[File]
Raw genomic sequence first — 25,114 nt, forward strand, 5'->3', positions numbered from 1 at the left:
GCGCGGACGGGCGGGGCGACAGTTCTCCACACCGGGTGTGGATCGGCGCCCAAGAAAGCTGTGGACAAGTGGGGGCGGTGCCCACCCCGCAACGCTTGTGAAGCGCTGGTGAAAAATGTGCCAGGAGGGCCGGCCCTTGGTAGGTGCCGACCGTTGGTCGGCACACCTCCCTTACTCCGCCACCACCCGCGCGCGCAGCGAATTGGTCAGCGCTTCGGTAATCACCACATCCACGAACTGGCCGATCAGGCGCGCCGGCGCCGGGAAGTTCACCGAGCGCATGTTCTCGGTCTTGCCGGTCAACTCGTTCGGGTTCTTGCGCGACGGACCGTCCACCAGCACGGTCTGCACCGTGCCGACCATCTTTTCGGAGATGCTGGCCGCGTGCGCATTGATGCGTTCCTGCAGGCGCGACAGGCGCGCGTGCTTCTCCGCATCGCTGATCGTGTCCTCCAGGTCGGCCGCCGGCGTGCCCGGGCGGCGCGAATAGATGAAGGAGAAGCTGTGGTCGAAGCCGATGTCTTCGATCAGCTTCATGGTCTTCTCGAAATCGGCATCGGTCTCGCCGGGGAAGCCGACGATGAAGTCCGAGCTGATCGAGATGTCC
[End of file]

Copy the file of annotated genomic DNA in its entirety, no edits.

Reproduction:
Raw genomic sequence first — 25,114 nt, forward strand, 5'->3', positions numbered from 1 at the left:
GCGCGGACGGGCGGGGCGACAGTTCTCCACACCGGGTGTGGATCGGCGCCCAAGAAAGCTGTGGACAAGTGGGGGCGGTGCCCACCCCGCAACGCTTGTGAAGCGCTGGTGAAAAATGTGCCAGGAGGGCCGGCCCTTGGTAGGTGCCGACCGTTGGTCGGCACACCTCCCTTACTCCGCCACCACCCGCGCGCGCAGCGAATTGGTCAGCGCTTCGGTAATCACCACATCCACGAACTGGCCGATCAGGCGCGCCGGCGCCGGGAAGTTCACCGAGCGCATGTTCTCGGTCTTGCCGGTCAACTCGTTCGGGTTCTTGCGCGACGGACCGTCCACCAGCACGGTCTGCACCGTGCCGACCATCTTTTCGGAGATGCTGGCCGCGTGCGCATTGATGCGTTCCTGCAGGCGCGACAGGCGCGCGTGCTTCTCCGCATCGCTGATCGTGTCCTCCAGGTCGGCCGCCGGCGTGCCCGGGCGGCGCGAATAGATGAAGGAGAAGCTGTGGTCGAAGCCGATGTCTTCGATCAGCTTCATGGTCTTCTCGAAATCGGCATCGGTCTCGCCGGGGAAGCCGACGATGAAGTCCGAGCTGATCGAGATGTCC